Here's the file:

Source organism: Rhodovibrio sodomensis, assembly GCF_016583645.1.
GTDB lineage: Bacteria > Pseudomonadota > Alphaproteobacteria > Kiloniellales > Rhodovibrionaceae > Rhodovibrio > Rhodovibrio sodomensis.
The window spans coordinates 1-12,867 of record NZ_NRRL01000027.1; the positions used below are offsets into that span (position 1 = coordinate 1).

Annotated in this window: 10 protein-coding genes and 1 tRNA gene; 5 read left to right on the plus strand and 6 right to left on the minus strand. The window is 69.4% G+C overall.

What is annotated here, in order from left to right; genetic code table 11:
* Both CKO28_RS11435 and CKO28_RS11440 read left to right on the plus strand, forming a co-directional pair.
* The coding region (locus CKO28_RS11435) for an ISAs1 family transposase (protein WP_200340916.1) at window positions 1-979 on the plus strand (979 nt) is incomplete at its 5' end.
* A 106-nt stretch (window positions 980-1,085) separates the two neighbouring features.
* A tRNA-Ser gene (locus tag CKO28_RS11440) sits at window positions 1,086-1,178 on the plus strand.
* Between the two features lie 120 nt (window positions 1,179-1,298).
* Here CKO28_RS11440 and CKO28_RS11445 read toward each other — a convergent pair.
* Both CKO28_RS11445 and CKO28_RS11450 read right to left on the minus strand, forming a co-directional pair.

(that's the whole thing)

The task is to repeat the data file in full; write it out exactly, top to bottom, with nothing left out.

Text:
Source organism: Rhodovibrio sodomensis, assembly GCF_016583645.1.
GTDB lineage: Bacteria > Pseudomonadota > Alphaproteobacteria > Kiloniellales > Rhodovibrionaceae > Rhodovibrio > Rhodovibrio sodomensis.
The window spans coordinates 1-12,867 of record NZ_NRRL01000027.1; the positions used below are offsets into that span (position 1 = coordinate 1).

Annotated in this window: 10 protein-coding genes and 1 tRNA gene; 5 read left to right on the plus strand and 6 right to left on the minus strand. The window is 69.4% G+C overall.

What is annotated here, in order from left to right; genetic code table 11:
* Both CKO28_RS11435 and CKO28_RS11440 read left to right on the plus strand, forming a co-directional pair.
* The coding region (locus CKO28_RS11435) for an ISAs1 family transposase (protein WP_200340916.1) at window positions 1-979 on the plus strand (979 nt) is incomplete at its 5' end.
* A 106-nt stretch (window positions 980-1,085) separates the two neighbouring features.
* A tRNA-Ser gene (locus tag CKO28_RS11440) sits at window positions 1,086-1,178 on the plus strand.
* Between the two features lie 120 nt (window positions 1,179-1,298).
* Here CKO28_RS11440 and CKO28_RS11445 read toward each other — a convergent pair.
* Both CKO28_RS11445 and CKO28_RS11450 read right to left on the minus strand, forming a co-directional pair.